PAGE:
The Five Best Cast Iron Dutch Ovens on the Market Today

Serious cooks and campers know that a great cast iron Dutch oven is an indispensable piece of cooking equipment. Dutch ovens are great for making stews, braising meats, putting together savory one pot meals and even making yummy desserts. There isn’t a Boy Scout alive who hasn’t experienced a Scout cook-out or Jamboree without having something scrumptious to taste from one. For home cooking, a Dutch oven is comfortable on the stove top and in the oven. For campers, the sturdy ovens offer a great meal cooked over a campfire.

Though Dutch ovens in the past were made of bare cast iron which required regular seasoning with vegetable oil and some gentle cleaning expertise, today there are also enameled versions which cover the bare cast iron to help keep rust spots from forming and allow for easier clean-up.

The most important features to look for in an excellent Dutch oven are its capacity, its ease of use, how easily it cleans, and its durability. Cast iron Dutch ovens weigh anywhere from 13 to 18 pounds, or so, and its best to buy those which will hold about 6 quarts. The best enameled interiors are light colors. Wider pots with at least 9 inches of cooking service are more efficient than tall and narrow ones. Looped handles are much more comfortable to hold and more secure to grip.

That being said; here are five of the top Dutch ovens available in both types. These are the ones at the top of nearly every list of best Dutch ovens, and for good reason.

Le Creuset Signature 5.5 Quart Enameled Indoor Dutch Oven

This long-standing favorite is considered the best of the best in the world of Dutch ovens. It’s usually the most expensive, too, often priced somewhere near $300 to $400. It has large handles so its easier to grip. The brand has superior heat retention and distribution, and the exterior enamel resists cracking and chipping which is often the downfall of lesser brands. It has a very nice heat-resistant phenolic plastic knob. It comes in many popular colors in addition to the ever-popular, signature red. The pot is designed to withstand temperatures up to 500 degrees. Foods can be fried, braised, boiled, and baked in it and that’s a large reason why it’s maintained the top ranking for so long. The Le Creuset is heavy, but it’s designed to last for generations. Many who own them consider them heirlooms to be handed down to children and grandchildren.

 Lodge Enameled Cast-Iron Pot

This is an enameled pan which performs very well at a price point of about $55- much less than the Le Creuset. The Lodge has an enameled interior which is light colored, and this makes it easy to keep an eye on the browning process. Foods may be seared evenly, with just the right amount of crispness. The sides of the Lodge curve a bit outward and this makes it easier to stir foods and keep them from sticking to the sides. It also makes cleaning it quicker. Because the sides aren’t straight, like the Le Creuset, this Dutch oven doesn’t fry as well as its top-of-the-line brother, but it holds its own with other cooking methods. The knob on the lid isn’t heat resistant. It also weighs 14.7 pounds, and this is heavier than the Le Creuset. This is an excellent first oven for someone new to Dutch oven cooking. It also is good for someone who wants one but won’t use it frequently.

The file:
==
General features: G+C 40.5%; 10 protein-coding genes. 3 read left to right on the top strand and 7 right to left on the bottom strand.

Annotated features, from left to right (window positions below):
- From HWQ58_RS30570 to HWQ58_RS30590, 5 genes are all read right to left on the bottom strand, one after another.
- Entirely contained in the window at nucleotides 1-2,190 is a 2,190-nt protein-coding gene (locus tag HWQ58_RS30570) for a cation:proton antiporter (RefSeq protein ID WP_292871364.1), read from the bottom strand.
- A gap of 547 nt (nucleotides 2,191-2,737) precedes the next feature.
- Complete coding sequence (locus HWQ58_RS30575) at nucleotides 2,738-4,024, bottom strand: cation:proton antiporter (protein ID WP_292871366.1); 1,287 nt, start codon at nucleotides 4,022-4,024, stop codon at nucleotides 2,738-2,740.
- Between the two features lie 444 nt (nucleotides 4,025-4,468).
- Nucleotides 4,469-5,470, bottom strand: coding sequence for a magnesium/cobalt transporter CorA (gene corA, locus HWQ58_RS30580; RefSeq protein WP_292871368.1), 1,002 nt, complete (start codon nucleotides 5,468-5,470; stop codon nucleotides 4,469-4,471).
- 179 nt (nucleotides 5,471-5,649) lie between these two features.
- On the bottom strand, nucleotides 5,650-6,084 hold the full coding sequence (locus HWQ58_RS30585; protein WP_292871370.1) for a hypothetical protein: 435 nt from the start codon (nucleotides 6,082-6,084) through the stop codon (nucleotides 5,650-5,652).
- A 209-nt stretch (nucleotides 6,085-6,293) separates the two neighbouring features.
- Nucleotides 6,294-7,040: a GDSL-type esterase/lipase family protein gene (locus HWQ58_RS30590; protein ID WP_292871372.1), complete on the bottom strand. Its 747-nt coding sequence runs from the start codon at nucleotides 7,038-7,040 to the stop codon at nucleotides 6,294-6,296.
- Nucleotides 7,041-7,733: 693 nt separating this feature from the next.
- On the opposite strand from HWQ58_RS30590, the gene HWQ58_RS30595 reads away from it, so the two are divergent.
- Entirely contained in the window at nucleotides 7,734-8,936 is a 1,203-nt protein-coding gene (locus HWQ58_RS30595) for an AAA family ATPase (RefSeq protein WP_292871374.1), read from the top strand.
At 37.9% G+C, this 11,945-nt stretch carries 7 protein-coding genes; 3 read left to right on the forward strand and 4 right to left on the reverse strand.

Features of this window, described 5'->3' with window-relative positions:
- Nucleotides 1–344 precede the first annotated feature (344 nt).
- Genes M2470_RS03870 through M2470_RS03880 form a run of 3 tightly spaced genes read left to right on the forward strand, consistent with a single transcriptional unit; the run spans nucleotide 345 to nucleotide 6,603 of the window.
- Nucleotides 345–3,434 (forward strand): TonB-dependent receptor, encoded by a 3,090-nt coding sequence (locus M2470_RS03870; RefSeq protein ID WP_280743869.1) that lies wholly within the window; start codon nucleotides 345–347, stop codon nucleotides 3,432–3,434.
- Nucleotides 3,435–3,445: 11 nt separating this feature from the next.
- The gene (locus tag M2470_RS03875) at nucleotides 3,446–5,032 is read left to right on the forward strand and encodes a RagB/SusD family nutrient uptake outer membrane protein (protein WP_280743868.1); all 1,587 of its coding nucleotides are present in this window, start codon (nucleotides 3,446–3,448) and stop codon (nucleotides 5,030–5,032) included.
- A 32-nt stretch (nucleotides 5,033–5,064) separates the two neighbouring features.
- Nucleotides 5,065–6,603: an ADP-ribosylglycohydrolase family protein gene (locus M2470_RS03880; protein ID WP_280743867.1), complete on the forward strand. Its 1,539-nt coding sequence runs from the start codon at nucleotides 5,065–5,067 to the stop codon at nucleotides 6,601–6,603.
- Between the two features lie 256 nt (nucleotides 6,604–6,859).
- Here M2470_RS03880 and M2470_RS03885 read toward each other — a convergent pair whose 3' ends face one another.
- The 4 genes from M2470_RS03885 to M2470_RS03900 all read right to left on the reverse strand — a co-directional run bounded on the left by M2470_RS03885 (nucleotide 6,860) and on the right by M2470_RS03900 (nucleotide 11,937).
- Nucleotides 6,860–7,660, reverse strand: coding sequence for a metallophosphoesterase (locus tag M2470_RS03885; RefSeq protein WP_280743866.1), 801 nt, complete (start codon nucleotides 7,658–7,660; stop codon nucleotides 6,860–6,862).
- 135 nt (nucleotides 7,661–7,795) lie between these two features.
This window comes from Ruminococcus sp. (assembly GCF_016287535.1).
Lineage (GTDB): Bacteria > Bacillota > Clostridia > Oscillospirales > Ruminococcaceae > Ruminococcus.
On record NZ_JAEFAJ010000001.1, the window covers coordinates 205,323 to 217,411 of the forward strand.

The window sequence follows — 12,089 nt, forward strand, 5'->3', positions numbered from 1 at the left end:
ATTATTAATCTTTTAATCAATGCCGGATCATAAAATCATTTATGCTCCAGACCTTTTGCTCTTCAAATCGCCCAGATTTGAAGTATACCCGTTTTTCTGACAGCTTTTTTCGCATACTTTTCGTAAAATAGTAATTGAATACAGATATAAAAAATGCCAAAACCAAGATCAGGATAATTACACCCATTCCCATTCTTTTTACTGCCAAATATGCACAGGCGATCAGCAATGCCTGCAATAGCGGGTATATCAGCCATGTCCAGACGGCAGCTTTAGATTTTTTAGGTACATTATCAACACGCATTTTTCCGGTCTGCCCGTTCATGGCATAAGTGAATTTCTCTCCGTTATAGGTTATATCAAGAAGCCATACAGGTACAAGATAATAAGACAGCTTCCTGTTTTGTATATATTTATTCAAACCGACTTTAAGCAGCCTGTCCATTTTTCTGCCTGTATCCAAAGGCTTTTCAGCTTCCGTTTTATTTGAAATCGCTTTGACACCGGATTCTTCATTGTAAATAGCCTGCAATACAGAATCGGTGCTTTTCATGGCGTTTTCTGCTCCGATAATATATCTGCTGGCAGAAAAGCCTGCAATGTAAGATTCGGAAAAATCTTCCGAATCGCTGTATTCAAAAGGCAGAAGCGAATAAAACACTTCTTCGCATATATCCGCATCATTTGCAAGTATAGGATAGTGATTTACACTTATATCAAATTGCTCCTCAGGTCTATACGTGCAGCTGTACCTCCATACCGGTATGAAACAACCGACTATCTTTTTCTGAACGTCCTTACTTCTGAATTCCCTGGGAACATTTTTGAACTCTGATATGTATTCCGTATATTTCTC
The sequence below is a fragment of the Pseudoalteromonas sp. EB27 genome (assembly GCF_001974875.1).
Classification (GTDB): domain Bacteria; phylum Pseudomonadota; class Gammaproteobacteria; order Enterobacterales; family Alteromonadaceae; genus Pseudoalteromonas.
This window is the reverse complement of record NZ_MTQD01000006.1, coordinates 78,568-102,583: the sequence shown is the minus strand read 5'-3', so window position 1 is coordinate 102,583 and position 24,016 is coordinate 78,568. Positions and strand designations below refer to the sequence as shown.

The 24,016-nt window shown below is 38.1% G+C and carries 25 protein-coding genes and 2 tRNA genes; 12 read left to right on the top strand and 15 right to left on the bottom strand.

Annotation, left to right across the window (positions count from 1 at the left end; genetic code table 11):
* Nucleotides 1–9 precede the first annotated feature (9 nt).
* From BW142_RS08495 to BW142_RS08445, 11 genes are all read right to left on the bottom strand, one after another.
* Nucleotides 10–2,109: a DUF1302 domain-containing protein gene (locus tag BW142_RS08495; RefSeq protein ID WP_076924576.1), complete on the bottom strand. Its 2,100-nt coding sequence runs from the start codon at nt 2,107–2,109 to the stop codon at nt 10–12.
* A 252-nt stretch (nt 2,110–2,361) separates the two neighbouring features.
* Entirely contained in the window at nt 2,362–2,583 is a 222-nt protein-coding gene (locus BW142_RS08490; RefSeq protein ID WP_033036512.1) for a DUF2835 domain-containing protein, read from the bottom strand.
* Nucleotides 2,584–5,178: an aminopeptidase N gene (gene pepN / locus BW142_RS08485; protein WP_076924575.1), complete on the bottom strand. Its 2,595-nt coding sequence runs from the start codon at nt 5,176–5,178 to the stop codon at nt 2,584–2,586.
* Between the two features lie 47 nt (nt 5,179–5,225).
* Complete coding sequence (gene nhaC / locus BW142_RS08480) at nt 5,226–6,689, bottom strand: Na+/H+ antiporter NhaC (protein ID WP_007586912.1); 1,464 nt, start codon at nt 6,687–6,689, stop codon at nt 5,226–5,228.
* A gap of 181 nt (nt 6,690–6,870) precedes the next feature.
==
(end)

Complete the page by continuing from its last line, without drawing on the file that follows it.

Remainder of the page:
Lodge Seasoned Camp Dutch Oven

This model Lodge is the portable, pre-seasoned camper’s favorite. It has a flanged lid to hold hot coals and it can be inverted to make a nice griddle. The legs are designed to sit over a campfire for slow cooking. The company is famous for these Dutch ovens. Since 1896, the family-owned company has been making these camping stoves in Tennessee. Priced at about $74, these are capable of cooking stew, roasting chicken, and even making apple cobbler for dessert.

The Cuisinart Chef’s Classic Enameled Cast Iron Covered Casserole

With a price point of about $84, this Dutch oven is very similar to the Le Creuset. It has a wide cooking surface, a light-colored interior to make it easier to see what’s cooking, and its sides are low and straight which makes it easy to work in and very efficient. The handles are smaller than the Le Creuset and it weight 3 pounds more, bit it is several hundred dollars less. It also comes with a lifetime warranty, which is good, because its lid and rim have been known to develop cosmetic chips over time, which doesn’t tend to happen with the pricier Le Creuset. The Cuisinart is a lighter cast iron model, but it still has the ability to conduct heat evenly and well.

Tramontina Enameled Cast Iron

This Dutch oven is one of several outliers which did very well in cooking trials and customer reviews. It runs about $80, which makes it one of the less expensive options. But it performs well, with even heat retention and more contemporary styling. The porcelain enamel cooking area is free of PFOA and PTFE, so foods don’t react to it. It’s also easy to clean. There are condensation ridges on the lid’s interior which help keep foods moist because it literally self-bastes foods while cooking. The lid has a knob made of stainless steel which is oven safe. It is oven safe to 450 degrees and must be washed by hand.

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